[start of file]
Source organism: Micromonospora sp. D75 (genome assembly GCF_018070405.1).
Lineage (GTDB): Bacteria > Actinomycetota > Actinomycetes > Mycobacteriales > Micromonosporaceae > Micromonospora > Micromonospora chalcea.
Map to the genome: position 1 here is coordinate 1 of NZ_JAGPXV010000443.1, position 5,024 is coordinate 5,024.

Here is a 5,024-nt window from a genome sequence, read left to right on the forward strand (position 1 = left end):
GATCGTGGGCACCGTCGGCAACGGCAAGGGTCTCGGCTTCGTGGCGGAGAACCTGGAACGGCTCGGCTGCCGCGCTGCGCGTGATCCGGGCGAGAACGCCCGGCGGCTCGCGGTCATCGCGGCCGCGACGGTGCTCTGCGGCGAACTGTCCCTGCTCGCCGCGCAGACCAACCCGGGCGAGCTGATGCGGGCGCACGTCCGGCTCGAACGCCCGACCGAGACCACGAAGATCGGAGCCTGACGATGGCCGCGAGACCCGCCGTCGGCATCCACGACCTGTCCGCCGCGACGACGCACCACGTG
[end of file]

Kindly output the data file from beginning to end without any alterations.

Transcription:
Source organism: Micromonospora sp. D75 (genome assembly GCF_018070405.1).
Lineage (GTDB): Bacteria > Actinomycetota > Actinomycetes > Mycobacteriales > Micromonosporaceae > Micromonospora > Micromonospora chalcea.
Map to the genome: position 1 here is coordinate 1 of NZ_JAGPXV010000443.1, position 5,024 is coordinate 5,024.

Here is a 5,024-nt window from a genome sequence, read left to right on the forward strand (position 1 = left end):
GATCGTGGGCACCGTCGGCAACGGCAAGGGTCTCGGCTTCGTGGCGGAGAACCTGGAACGGCTCGGCTGCCGCGCTGCGCGTGATCCGGGCGAGAACGCCCGGCGGCTCGCGGTCATCGCGGCCGCGACGGTGCTCTGCGGCGAACTGTCCCTGCTCGCCGCGCAGACCAACCCGGGCGAGCTGATGCGGGCGCACGTCCGGCTCGAACGCCCGACCGAGACCACGAAGATCGGAGCCTGACGATGGCCGCGAGACCCGCCGTCGGCATCCACGACCTGTCCGCCGCGACGACGCACCACGTG